What drove performance … or lack thereof?Remember, the S&P 500 is a cap-weighted index; and although it was about flat on the year, the average stock in the index did considerably worse—returning -3.8% according to Bespoke Investment Group (BIG), who took a look at what drove performance in 2015.
Market cap: bigger was better. The 50 largest stocks at the beginning of 2015 were up an average of 1.5% by year-end; while the 50 smallest stocks were down 11.9%.
P/E: growth was better. Price/earnings ratios were a factor, too; although perhaps not as you might think. The four deciles of stocks with the lowest P/E ratios (i.e., the cheapest stocks) were all down at least 5%; while the four deciles of stocks with the highest (or no) P/Es (i.e., the most expensive stocks) were all at least flat or up on the year.
Dividends: none or lower was better. For income-oriented investors, note that the decile of stocks which started the year with the highest dividend yields were down 14.6%, while the stocks which pay no dividends at all were up 3.9%.
Momentum: 2014’s winners won again. The top six deciles of stocks which did the best in 2014 all averaged gains in 2015. The 50 stocks which did the worst in 2014 were down another 28% in 2015. Buying the losers of 2014 was about as painful as it gets.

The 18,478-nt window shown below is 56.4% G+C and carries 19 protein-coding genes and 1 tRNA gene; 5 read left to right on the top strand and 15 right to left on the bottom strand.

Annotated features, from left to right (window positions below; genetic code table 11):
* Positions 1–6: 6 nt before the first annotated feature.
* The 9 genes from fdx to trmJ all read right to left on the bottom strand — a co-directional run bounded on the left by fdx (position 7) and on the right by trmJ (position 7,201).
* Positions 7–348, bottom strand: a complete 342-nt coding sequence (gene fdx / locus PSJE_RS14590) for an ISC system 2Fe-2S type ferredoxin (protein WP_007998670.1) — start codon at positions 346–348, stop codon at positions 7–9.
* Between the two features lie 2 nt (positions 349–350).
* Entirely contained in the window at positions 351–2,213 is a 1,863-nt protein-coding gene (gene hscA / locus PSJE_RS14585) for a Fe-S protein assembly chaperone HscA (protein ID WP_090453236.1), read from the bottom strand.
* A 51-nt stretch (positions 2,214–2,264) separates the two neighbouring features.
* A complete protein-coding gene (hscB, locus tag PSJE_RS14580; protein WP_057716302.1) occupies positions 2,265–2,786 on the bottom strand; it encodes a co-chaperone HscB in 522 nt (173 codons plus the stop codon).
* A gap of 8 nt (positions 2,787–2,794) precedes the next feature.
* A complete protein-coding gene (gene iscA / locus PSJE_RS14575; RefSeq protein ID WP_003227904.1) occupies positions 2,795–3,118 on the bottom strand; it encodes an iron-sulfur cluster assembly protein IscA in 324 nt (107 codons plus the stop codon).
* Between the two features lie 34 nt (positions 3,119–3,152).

FANG stocks ruled. The “fab four” stocks, now nicknamed FANG—for Facebook, Amazon, Netflix and Google (now called Alphabet)—were up over 60% on a cap-weighted basis. Excluding those four stocks, the S&P 500 was down 4.8% last year.
What’s happened following flat years?Defining “flat” as the S&P 500 having a price-only (not dividend-adjusted) return between -2% and +2%, on a calendar year basis, the market has been flat in six years since the end of World War II. As you can see below, in each case, the market’s return the following year was positive by double-digits.
The rub this year is that corporate earnings growth has been weak. In the highlighted “flat” years historically, each was followed by a strong earnings year. S&P 500 earnings are expected to lift out of negative territory this year; but if commodity price declines and dollar strength persist (the culprits to negative earnings), I would not place high bets on a strong year for US stocks.